Every dark cloud has a silver lining.
Beck driver Khadir Geda has endured the dark clouds of Uber’s arrival and COVID-19; the silver lining has been his opportunity to purchase a taxi plate and vehicle at a price virtually unimaginable only a few years ago.
“Owning my own taxi has been a long-term goal of mine,” he explains. “I have been keeping my eye on the market; I did not see the current uncertainty as a reason to change my long-term goal.”
There will always be uncertainty, he points out: “Who expected COVID-19? Who knows what next year will bring? Nobody knows. I made my own decision, to seize the day.”
Geda arrived in Canada from Ethiopia in 2003, and first went to work in a manufacturing plant which made auto parts.
“I had a friend who drove taxi, and occasionally I had to take one myself,” he recalls. “It looked like it could be a better way to make a living.”
Geda enrolled in Toronto’s Taxi School – “It was long, but it was a good program,” he notes – and got his Taxi Driver’s license. He kept his day job in manufacturing and began driving weekend shifts.
“Right from the start, I liked the work better,” he explains.
“I really like driving, I actually ENJOY it,” he notes. “So that part of every day is no problem. I leave my house happy.”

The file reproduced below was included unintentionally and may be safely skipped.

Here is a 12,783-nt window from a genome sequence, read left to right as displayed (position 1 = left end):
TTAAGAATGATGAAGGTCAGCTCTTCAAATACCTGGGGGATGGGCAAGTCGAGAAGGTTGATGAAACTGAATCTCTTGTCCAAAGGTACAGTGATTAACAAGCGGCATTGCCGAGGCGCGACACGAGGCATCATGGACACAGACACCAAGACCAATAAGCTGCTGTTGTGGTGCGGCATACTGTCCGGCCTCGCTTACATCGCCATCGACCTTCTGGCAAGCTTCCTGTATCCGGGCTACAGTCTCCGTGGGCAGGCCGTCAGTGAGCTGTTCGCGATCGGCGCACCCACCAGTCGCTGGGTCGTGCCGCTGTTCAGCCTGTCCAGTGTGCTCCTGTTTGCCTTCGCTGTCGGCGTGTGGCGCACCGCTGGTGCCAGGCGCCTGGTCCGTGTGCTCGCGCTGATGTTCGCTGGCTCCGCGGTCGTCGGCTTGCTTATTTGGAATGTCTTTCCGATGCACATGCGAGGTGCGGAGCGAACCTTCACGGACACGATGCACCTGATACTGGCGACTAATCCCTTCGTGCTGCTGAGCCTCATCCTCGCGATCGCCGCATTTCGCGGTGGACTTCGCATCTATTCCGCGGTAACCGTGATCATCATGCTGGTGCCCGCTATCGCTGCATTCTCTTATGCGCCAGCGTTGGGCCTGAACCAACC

What really tipped the balance for him, though, is the fact that he has a very soft spot on his heart for senior citizens.
“I was raised by my grandmother, I loved her so much. She was so good to me. So, when I started driving taxi and I realized how much of the work involves serving senior citizens, it seemed very natural to me. I enjoy helping them, I enjoy their company. It does not feel like work.
“From a very young age, I loved driving and I am a very service-oriented individual, so driving taxi is a perfect combination.”
Geda’s “perfect combination” became even more perfect when he fell in love and married his wife Iftu. They welcomed three children in a few short years, and Geda realized the flexibility offered to him as a taxi driver was invaluable.
“I can schedule my day to be free to pick them up from school,” he notes, “or schedule shifts around my wife’s work calls and meetings. I can be flexible, and that is really important to my family right now.”
Given a choice between flexibility and guaranteed income, Geda has opted for flexibility: “I would not exchange my flexibility for more money. I am happy with my choice.”
His advice to new drivers is to have patience, because driving is just one part of the job.
“You will meet people,” he points out. “They will be happy. They will be angry. They will be looking to cause trouble. They are people. Be patient.”